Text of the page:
Revisiting the Prime Inconsistancy

If you have not read the previous post involving the prime inconsistency, things will probably make more sense if you do. So take a break and read it – otherwise I would need to summarize it which I really don’t feel like just yet.

After writing that particular piece, I ask myself how would we know if such a thing were going on again? No doubt the business of “guessing the future” has moved on quite a bit in twenty years. The systems used to play the markets are no doubt much more sophisticated. The soft bot on someones desk top computer in 1991 is probably now an integrated server. In my own experience I saw these things used to manipulate and correct engineering systems and their databases in the early 1990’s. A project I worked on then involved watching a database analyst do his work day by day and building a mainframe computer program to replace him as he was retiring. When “client server” computing arrived in the data center, there were no longer any obstructions to building these systems and algorithms. It might be more accurate to call them “meta” algorithms. They would most likely be implemented in a “rules” engine, server, whatever, which would use an underlying set of predictive algorithms. With time and experience, one could perhaps construct a “stack” of these systems, which would generate perhaps extremely “useful” results.

Presuming this has indeed happened, I have looked at a few market graphics. It is my opinion this sort of thing probably goes on from time to time. Since these systems depend on identifiable trends, patterns, etc., the trends should be visible in the market graphics. Look at the typical daily trading trends. Start low peak before lunch, down slightly at lunch, peak in the afternoon, drop to close. If you are using one of these systems, all you need is an established trend. Either day traders are using these systems, or their trades are tracking such systems. It may very well be that most day traders are not sophisticated enough to be doing this, but if they are not they are essentially using the same set of algorithms perhaps working them by hand. I somehow suspect that most day traders have access to a lot of computer power these days.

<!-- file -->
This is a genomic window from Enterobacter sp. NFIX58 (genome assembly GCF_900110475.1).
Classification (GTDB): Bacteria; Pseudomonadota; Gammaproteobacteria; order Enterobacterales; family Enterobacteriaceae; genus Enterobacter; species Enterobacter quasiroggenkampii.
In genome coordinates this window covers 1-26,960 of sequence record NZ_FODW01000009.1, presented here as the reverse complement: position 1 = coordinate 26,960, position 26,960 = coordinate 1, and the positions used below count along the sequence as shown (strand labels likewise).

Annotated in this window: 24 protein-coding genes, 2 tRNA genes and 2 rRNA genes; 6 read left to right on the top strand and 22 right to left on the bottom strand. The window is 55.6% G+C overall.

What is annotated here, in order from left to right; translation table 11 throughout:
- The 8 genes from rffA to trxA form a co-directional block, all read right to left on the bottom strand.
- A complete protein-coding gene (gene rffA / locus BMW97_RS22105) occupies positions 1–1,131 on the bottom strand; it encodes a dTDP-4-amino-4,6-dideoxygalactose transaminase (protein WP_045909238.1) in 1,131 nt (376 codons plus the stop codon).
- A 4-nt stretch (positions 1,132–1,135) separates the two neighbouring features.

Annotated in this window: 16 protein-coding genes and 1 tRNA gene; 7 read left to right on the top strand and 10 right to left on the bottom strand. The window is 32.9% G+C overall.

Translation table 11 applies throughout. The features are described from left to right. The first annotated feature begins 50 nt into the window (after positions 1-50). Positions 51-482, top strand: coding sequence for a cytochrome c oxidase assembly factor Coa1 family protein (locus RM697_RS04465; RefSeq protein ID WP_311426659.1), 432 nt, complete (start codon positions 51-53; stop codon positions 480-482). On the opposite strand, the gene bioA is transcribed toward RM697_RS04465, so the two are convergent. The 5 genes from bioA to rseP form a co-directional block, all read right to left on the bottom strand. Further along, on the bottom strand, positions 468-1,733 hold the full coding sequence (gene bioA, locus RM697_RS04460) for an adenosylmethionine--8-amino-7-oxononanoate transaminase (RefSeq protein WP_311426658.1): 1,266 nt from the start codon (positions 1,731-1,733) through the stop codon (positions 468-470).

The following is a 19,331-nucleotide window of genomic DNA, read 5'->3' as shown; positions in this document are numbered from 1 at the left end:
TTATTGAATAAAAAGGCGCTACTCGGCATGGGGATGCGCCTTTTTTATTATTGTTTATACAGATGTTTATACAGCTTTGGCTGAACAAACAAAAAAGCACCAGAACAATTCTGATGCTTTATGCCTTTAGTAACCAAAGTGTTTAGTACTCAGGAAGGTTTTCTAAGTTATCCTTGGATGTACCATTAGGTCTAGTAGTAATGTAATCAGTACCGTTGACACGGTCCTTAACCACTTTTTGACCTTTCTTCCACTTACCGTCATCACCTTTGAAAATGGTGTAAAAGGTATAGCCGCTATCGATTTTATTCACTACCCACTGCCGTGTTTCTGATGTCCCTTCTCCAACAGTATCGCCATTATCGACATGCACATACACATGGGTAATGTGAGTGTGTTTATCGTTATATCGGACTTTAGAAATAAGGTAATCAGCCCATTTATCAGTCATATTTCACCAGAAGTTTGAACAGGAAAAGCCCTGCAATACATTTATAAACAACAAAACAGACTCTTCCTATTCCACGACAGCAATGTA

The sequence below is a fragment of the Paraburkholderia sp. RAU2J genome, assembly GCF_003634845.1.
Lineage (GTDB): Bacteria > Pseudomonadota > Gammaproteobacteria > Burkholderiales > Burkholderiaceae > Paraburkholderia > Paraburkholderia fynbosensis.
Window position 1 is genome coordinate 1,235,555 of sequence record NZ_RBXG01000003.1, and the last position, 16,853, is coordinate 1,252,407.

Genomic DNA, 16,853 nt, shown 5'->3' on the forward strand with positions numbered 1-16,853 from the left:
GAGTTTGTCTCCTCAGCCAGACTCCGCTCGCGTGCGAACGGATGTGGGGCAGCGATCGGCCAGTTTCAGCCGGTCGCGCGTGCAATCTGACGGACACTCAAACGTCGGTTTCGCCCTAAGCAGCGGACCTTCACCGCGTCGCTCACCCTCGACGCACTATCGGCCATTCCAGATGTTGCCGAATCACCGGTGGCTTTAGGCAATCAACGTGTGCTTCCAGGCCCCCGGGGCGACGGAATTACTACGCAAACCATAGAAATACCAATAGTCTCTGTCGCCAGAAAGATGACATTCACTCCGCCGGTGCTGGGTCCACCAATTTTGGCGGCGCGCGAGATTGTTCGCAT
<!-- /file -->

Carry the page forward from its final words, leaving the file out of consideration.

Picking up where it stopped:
If there were not some form of manipulation in progress, there would be trends in particular stocks, but the aggregate would not make radical departure from flat – and boring. I don’t see flat or boring lines anywhere. I see peaks and valleys. I see sets of peaks and valleys. I see waves marching along together. That tells the data analyst locked up inside of me the same sort of situation exists today as did in 1987. Why else would you have waves marching along together? Why would you want such a scenario?

If prices are moving up, you buy in today, and cash out tomorrow, make a few bucks, no worry. Then you repeat the process until it doesn’t work anymore. If the market is trending down, you sell out before it reaches the price where you bought in, take your profit to the bank, go short, or get into futures. If your shares are already below your buy-in price, collect your dividends, or cut your losses, go short, play the futures, or find a real job – good luck with that. This changes however if the market is “unsettled” or is ramping up or down slowly. Traders make their money from fees and by taking advantage of the rise and fall of prices. If things are stable there is no money to be made. If the markets are unsettled, you have to know where things are going, to make money.  Perhaps why insider trading is so popular. Unless there are established trends, and volatility, winners will tend to match losers.

A trader who wants to make serious cash in a floundering or otherwise flat market requires volatility. A manipulator’s first problem is establishing volatility. His next problem is recognizing any patterns his volatility produces. To find the manipulator, peel the volatility onion. First find the recognizable pattern. Some recent market trends appear to have such a pattern. It is characterized by a set of double spikes. If you look at a market graphic of several months, it is recognizable. If you want to develop a short list of manipulators, look at who is buying before the first spike, and selling on the second. In this particular case the original manipulator may be lost in the noise, since after a while everyone else catches on and starts doing the same thing.

The only reason a surfer would create a wave is so he can ride it to shore.


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